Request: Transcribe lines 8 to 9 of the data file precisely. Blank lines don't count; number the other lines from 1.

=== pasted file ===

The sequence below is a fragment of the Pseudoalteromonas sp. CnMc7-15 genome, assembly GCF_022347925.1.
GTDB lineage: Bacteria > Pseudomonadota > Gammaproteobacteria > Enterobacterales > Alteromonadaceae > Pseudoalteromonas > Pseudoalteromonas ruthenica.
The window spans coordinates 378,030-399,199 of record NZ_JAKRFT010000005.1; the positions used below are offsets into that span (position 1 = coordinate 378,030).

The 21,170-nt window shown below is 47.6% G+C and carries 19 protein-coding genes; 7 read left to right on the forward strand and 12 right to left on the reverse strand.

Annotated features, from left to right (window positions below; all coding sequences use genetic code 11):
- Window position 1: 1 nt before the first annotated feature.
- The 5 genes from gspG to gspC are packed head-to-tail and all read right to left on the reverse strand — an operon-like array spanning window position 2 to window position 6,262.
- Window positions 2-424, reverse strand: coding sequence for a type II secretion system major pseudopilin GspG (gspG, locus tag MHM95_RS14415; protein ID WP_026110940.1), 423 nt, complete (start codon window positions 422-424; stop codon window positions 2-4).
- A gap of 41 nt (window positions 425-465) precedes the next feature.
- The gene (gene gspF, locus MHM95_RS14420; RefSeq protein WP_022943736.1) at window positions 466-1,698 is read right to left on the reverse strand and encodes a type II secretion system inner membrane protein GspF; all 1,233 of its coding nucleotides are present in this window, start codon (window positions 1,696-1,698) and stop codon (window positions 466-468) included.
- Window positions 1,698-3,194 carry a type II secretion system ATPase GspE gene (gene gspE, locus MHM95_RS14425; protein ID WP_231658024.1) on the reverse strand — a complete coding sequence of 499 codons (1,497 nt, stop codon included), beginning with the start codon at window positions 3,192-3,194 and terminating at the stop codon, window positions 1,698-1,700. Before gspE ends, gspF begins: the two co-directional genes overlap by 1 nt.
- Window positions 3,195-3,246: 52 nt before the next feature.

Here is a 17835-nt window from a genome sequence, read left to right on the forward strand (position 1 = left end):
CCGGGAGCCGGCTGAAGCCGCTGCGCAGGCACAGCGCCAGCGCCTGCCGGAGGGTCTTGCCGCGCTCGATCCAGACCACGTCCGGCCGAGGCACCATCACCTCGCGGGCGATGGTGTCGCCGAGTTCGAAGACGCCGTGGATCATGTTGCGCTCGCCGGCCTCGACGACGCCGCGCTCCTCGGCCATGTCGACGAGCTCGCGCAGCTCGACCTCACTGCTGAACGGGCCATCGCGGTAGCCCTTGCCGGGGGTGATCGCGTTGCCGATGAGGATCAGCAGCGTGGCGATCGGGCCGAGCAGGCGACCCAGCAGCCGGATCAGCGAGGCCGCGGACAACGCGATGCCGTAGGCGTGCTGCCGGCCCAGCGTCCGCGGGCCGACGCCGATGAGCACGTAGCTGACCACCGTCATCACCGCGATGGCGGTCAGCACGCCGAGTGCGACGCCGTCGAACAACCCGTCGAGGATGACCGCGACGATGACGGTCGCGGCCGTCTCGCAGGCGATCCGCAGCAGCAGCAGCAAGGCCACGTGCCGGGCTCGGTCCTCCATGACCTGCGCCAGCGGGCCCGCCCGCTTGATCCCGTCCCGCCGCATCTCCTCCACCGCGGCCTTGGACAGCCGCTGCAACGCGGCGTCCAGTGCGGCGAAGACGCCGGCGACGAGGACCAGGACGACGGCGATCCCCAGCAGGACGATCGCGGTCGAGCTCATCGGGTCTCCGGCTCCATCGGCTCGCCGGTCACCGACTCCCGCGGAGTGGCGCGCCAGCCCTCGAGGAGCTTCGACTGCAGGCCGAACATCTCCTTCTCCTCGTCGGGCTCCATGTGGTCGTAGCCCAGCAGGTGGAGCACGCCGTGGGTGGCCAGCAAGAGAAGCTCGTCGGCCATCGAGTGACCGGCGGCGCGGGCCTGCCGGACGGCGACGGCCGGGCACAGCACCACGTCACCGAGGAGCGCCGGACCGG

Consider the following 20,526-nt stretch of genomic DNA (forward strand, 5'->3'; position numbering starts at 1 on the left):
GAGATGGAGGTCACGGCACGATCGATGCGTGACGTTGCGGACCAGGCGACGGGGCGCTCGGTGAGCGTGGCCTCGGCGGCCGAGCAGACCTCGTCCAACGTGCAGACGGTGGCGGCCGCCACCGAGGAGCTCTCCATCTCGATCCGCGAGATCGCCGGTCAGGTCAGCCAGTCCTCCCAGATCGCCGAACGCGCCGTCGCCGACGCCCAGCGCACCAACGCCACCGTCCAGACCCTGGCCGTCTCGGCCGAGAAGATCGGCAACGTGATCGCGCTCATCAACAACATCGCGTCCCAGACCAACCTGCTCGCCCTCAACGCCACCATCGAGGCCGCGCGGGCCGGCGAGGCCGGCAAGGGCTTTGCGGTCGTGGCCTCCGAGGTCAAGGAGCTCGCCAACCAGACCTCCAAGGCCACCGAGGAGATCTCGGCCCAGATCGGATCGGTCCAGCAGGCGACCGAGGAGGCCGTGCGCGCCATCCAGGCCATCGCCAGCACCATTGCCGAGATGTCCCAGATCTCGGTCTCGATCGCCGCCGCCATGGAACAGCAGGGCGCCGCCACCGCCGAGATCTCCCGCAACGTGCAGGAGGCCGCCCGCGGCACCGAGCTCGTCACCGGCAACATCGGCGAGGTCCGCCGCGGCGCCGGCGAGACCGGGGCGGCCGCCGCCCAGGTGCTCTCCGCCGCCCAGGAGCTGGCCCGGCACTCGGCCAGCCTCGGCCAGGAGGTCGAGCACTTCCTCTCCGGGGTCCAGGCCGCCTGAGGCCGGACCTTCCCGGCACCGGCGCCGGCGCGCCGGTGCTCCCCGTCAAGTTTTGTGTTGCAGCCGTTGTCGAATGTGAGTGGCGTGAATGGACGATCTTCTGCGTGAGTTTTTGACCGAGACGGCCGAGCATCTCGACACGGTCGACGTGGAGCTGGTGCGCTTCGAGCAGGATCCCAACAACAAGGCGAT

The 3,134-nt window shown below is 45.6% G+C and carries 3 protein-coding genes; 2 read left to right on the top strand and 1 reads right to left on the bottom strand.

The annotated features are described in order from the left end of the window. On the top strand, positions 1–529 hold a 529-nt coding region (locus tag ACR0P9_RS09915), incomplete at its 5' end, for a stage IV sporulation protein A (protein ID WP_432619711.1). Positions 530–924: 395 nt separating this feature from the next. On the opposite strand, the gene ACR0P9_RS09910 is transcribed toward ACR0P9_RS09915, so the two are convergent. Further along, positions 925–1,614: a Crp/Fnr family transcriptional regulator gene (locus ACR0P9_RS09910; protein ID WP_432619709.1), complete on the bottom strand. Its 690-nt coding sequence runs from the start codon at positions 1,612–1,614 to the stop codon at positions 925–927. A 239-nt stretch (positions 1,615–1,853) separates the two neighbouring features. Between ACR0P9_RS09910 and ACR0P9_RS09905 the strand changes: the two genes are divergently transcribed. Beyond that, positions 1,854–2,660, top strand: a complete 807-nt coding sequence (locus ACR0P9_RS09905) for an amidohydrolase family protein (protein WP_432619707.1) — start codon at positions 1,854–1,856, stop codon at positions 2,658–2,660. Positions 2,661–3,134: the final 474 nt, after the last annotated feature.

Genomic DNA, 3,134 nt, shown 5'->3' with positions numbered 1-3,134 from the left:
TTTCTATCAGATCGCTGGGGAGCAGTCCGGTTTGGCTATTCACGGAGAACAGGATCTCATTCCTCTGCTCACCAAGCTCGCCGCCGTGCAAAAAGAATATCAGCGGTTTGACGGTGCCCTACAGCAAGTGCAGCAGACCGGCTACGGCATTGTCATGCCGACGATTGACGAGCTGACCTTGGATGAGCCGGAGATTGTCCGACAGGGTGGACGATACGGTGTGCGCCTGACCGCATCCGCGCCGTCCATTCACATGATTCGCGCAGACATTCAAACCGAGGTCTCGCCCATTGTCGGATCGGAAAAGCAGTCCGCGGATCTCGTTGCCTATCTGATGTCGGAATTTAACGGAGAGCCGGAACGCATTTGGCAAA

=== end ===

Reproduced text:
- Window positions 2-424, reverse strand: coding sequence for a type II secretion system major pseudopilin GspG (gspG, locus tag MHM95_RS14415; protein ID WP_026110940.1), 423 nt, complete (start codon window positions 422-424; stop codon window positions 2-4).
- A gap of 41 nt (window positions 425-465) precedes the next feature.